Here's what my mother recalls about the bombing. It was the Monday after Mother's Day, and three days after her birthday. She took my twin sister and me to school before heading back to our South Philly apartment. She was taking a personal day from work — a day of peace and quiet that was meant to be a belated birthday gift to herself. But when she got home and turned on the TV, she saw that Philly was not going to oblige her.
All of the local stations were reporting from a standoff in West Philly between the police and MOVE, a radical group that had turned a row house at 6221 Osage Ave. into a fortified compound. She wasn't exactly surprised by what she saw on the grainy live feed; everyone had known that day was coming for a while, as tensions between MOVE and the police — and between MOVE and their neighbors on that block — had been rising for years.
As the residents were evacuated from their homes ahead of the showdown, the police told them to take some clothes and toothbrushes. They should be back in their homes by the next day, the police said.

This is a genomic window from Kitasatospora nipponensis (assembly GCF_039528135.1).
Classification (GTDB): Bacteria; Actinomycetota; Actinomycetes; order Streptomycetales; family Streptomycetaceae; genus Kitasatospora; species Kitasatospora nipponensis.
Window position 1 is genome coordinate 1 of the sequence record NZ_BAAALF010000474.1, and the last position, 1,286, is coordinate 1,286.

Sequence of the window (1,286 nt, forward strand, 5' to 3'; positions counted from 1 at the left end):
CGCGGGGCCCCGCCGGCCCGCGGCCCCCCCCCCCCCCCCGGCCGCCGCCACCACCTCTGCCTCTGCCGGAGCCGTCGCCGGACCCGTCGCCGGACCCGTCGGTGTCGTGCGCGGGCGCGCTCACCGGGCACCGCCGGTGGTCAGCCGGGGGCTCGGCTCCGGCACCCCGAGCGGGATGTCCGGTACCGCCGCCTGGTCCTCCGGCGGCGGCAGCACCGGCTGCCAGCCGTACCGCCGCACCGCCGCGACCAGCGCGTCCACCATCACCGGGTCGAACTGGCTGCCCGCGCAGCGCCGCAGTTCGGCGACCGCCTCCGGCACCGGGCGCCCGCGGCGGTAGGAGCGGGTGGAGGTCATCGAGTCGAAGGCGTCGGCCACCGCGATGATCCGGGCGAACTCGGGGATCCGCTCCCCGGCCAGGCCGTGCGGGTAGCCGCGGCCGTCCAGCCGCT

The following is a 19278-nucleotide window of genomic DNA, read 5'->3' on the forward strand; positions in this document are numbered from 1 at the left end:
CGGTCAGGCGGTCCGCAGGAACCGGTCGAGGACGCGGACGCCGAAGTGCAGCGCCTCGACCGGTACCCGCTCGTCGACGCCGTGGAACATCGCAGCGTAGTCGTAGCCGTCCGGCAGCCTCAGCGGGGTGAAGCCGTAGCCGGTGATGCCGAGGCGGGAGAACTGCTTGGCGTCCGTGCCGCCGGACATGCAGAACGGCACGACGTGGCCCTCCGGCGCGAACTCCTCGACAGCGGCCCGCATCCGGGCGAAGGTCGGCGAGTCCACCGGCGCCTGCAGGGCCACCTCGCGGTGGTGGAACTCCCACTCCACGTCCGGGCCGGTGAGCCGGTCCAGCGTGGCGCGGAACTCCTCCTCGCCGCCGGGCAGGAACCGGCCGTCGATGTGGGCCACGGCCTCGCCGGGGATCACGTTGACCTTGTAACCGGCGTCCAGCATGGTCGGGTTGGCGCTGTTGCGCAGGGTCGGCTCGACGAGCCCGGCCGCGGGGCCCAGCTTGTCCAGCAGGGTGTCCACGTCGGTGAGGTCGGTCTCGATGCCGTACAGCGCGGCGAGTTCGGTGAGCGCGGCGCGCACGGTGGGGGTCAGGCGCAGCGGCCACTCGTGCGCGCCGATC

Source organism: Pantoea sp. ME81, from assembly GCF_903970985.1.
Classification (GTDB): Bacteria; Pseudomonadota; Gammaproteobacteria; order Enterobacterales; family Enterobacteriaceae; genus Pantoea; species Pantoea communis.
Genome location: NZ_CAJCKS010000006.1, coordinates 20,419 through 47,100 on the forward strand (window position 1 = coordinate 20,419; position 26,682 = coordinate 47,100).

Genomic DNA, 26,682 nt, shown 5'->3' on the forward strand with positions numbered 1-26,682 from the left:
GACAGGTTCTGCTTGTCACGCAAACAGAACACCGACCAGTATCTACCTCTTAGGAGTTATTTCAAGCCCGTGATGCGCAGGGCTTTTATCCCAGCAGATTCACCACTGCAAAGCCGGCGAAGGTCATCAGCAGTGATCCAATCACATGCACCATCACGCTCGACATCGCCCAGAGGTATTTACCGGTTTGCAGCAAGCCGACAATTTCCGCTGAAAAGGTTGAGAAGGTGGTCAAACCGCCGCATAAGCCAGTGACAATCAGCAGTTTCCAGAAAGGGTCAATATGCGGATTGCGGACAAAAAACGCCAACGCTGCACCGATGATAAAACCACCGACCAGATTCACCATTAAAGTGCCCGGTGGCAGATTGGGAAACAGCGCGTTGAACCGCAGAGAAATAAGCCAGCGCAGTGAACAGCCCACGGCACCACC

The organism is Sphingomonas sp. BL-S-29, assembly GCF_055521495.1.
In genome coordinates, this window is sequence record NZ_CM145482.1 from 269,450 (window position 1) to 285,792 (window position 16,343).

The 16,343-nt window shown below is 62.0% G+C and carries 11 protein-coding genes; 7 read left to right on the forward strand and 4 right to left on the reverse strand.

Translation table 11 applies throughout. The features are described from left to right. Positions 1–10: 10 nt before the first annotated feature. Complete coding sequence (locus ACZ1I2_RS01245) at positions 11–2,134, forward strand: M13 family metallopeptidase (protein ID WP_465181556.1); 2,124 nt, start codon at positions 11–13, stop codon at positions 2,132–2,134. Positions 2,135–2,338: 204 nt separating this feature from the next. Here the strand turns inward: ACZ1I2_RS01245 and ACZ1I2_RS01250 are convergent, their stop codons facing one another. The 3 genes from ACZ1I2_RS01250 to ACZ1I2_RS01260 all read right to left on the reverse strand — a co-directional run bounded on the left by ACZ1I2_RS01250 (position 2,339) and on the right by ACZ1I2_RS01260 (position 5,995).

There were nearly 500 police officers gathered at the scene, ludicrously, ferociously well-armed — flak jackets, tear gas, SWAT gear, .50- and .60-caliber machine guns, and an anti-tank machine gun for good measure. Deluge guns were pointed from firetrucks. The state police had sent a helicopter. The city had shut off the water and electricity for the entire block. And, we'd come to learn, there were explosives on hand.
The police had come with warrants for several people they believed to be in the compound at 6221. No one knew how many weapons the MOVE folks had, or even how many people were in the compound — the police guessed that there were six adults and possibly as many as 12 children inside. The MOVE members had built a bunker on the roof of the house, giving them a clear view of the police positions below.